Media Release


Schools left high and dry by water buybacks

Water buybacks have taken a toll on education in the southern NSW Murray-Darling Basin, with principals linking falling enrolments and subject choices to the lasting socioeconomic impacts of past Government purchases.

A NSW Irrigators’ Council (NSWIC) analysis of enrolment data, supported by interviews with school principals, shows how water buybacks are contributing to a loss of population and jobs, and therefore fewer enrolments, subject choice and resources for regional schools.

“When the Government buys water from farmers, it is the whole community that pays the price,” said NSWIC CEO Claire Miller. “As one principal told us: ‘the water buybacks create anxiety and worry … there is a lot of angst in the community’.

“The Murray-Darling Basin Authority has attributed more than 3260 FTE jobs lost across the southern Basin directly to the six Sydney Harbor’s worth of water already purchased for the environment, and now the Federal Government wants to buy yet another Sydney Harbour’s worth.

“Each job lost can mean a family leaves town, and schools lose students. As one principal said, ‘Losing one family – that is three kids – could drop you a class or a teacher. The numbers are critical.’

“It becomes a downward spiral – as another principal explained, ‘It impacts on the local stores, the football/netball clubs etc. Then families start leaving because there are no longer enough boys, girls or students in their grade’.

The analysis reveals that on average, an entire high school class worth of students has been lost in every NSW southern Murray-Darling Basin region following the mass water buybacks a decade ago. The decline in Albury, Deniliquin, and Griffith regions is comparable to the loss of two classes of students.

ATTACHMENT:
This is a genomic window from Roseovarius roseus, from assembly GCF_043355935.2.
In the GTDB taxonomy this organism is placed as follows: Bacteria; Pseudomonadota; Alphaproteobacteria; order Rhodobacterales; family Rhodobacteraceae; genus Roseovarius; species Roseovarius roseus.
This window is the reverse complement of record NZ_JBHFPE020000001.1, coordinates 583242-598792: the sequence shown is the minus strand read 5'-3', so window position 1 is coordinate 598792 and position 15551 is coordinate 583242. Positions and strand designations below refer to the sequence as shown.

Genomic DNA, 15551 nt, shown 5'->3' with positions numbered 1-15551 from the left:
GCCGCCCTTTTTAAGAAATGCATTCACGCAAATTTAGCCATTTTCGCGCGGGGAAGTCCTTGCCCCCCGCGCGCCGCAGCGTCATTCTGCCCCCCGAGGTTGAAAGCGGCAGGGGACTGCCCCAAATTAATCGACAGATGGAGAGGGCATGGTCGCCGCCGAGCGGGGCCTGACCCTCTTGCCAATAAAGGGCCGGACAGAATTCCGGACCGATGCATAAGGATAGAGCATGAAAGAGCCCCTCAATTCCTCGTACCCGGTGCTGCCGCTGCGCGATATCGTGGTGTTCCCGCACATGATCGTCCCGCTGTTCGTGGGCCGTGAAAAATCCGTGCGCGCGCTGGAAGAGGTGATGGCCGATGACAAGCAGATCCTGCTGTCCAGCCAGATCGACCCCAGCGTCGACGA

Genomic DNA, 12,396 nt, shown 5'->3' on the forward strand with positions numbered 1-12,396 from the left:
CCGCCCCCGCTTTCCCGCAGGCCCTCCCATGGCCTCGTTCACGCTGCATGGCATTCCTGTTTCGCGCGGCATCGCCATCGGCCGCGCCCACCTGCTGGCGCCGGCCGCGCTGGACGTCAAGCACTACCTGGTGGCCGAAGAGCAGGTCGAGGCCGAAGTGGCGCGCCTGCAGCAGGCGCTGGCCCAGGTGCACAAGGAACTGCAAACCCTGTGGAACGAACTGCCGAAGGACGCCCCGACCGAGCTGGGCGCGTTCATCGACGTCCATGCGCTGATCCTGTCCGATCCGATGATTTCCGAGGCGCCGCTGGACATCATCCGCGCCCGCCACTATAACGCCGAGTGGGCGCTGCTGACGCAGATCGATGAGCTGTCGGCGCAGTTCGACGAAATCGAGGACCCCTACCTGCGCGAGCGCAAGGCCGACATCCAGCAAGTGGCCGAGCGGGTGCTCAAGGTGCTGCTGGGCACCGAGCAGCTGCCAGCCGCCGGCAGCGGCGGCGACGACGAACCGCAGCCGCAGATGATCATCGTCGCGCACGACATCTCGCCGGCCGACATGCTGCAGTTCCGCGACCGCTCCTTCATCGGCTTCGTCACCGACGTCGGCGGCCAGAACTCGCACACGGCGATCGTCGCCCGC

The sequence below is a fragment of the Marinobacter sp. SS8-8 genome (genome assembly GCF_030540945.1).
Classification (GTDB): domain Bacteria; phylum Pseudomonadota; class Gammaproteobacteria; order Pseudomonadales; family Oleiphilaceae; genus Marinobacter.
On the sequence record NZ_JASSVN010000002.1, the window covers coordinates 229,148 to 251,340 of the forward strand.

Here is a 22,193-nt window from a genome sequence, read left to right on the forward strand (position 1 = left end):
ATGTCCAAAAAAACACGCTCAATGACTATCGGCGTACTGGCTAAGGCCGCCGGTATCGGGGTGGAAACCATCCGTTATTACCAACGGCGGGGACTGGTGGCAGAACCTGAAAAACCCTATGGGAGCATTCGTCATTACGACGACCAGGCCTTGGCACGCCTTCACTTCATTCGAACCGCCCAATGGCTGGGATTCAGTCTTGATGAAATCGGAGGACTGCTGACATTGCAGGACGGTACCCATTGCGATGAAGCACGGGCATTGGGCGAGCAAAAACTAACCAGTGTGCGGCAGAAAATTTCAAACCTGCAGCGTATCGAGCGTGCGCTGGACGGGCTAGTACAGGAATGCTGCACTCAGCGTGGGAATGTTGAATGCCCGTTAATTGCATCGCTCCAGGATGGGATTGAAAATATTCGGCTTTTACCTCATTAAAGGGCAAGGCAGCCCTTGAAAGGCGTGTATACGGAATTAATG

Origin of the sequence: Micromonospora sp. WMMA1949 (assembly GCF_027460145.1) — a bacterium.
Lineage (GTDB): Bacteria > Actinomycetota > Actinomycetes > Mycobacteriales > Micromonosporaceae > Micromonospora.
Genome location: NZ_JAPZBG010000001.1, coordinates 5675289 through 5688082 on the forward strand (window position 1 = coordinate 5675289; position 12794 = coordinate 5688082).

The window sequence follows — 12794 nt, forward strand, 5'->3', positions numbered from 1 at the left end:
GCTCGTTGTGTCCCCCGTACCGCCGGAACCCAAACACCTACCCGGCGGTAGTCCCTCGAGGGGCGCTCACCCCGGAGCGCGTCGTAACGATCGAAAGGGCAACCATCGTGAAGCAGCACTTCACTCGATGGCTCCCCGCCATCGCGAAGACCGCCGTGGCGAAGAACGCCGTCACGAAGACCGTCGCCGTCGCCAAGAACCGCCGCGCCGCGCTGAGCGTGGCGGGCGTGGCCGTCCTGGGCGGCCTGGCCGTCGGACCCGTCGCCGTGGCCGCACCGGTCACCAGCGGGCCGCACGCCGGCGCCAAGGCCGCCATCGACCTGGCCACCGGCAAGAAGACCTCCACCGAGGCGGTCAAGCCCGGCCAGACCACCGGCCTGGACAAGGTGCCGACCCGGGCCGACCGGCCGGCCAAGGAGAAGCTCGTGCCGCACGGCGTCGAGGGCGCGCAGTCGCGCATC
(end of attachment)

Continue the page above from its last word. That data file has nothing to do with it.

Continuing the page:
“Water buybacks inevitably lead to fewer family farms, which school principals observing a correlating decline in enrolments. Fewer students then flow through to fewer staff, fewer subject options and fewer resources allocated to the school,” said Ms Miller.

“Regional students deserve a better education but are being denied by the Government’s determination to push through with unnecessary and damaging additional water buybacks.

“It doesn’t have to be this way. We know there are other options to deliver the Basin Plan’s environmental outcomes without resorting to more buybacks, but they are gathering dust on the Minister’s desk.

“The Minister claims that water purchase is ‘never the only tool in the box, it’s not the first tool at hand’ but our legal advice is clear: her amendments exclude any options other than water purchase in practice.

The report demonstrates a direct link between the amount of water recovered in a particular region and the decline in school numbers. Furthermore, there is a strong correlation between communities impacted by water reforms and poorer school outcomes.

Data from ‘My Schools’ showcases a decline in total enrolments across schools in rural NSW southern Murray-Darling Basin following the Murray-Darling Basin Plan buybacks from 2008-2012.

The most significant declines were observed in:

  • Albury region high schools – where the average of 646 enrolments per high school in 2014 declined to 570 in 2022.
  • Deniliquin region high schools – with the average of 383 enrolments per school in 2014 declining to 313 in 2022.
  • Griffith region high schools – witnessing an average of 203 enrolments per school in 2015, which then plummeted to 143 in 2022.

To read the full report please click HERE

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